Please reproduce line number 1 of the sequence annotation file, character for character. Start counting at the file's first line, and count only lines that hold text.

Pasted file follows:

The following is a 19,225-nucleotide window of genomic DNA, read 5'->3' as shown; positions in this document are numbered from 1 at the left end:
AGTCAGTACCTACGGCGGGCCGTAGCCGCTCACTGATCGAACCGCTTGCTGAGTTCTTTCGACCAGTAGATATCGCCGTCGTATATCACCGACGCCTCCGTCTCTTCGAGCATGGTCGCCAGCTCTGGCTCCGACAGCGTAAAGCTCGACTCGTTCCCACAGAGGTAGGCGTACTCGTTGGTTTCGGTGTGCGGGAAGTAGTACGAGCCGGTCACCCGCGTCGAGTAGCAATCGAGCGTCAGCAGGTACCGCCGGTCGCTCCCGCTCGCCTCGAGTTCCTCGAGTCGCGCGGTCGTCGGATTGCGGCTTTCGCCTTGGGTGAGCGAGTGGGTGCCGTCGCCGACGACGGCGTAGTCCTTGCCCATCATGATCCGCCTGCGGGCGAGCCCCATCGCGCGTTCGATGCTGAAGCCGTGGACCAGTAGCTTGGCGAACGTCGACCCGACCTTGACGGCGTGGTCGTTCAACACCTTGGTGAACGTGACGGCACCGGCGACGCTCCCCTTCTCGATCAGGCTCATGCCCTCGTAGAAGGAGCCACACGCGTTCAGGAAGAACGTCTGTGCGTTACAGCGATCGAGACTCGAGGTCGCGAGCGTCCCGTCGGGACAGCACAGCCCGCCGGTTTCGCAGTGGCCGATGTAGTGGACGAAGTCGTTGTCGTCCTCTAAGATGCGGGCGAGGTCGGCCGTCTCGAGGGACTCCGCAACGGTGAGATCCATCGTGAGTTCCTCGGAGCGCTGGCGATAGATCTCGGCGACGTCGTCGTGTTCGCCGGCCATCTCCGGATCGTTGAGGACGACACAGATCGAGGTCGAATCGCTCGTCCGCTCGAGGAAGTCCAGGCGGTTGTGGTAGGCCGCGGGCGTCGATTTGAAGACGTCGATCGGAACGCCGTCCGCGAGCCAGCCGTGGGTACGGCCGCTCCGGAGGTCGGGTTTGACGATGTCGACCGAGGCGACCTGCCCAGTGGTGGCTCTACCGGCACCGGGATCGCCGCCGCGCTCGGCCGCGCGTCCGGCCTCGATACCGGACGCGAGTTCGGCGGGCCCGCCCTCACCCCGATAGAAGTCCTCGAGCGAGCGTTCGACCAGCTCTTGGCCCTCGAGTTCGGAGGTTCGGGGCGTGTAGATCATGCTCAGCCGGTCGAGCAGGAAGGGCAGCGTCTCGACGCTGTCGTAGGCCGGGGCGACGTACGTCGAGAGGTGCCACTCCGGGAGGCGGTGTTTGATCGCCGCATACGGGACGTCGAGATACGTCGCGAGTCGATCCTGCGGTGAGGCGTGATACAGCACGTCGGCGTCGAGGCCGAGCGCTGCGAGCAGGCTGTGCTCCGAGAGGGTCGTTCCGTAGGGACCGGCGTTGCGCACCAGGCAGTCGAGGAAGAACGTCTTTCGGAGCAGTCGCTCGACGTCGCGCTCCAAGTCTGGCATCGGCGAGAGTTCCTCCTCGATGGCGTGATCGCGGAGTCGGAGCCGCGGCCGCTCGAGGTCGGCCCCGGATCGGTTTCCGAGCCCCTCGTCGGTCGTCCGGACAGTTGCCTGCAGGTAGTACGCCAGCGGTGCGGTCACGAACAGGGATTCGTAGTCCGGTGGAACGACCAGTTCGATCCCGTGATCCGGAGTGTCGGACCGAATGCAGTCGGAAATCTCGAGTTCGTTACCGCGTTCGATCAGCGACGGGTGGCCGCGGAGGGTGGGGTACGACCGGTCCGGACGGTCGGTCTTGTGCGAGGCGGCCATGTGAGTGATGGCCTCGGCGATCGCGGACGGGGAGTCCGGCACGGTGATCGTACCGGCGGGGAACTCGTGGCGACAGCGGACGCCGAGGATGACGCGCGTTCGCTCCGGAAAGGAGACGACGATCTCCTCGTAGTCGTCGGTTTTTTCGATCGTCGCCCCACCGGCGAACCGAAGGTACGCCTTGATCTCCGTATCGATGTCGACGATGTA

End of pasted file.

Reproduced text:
The following is a 19,225-nucleotide window of genomic DNA, read 5'->3' as shown; positions in this document are numbered from 1 at the left end: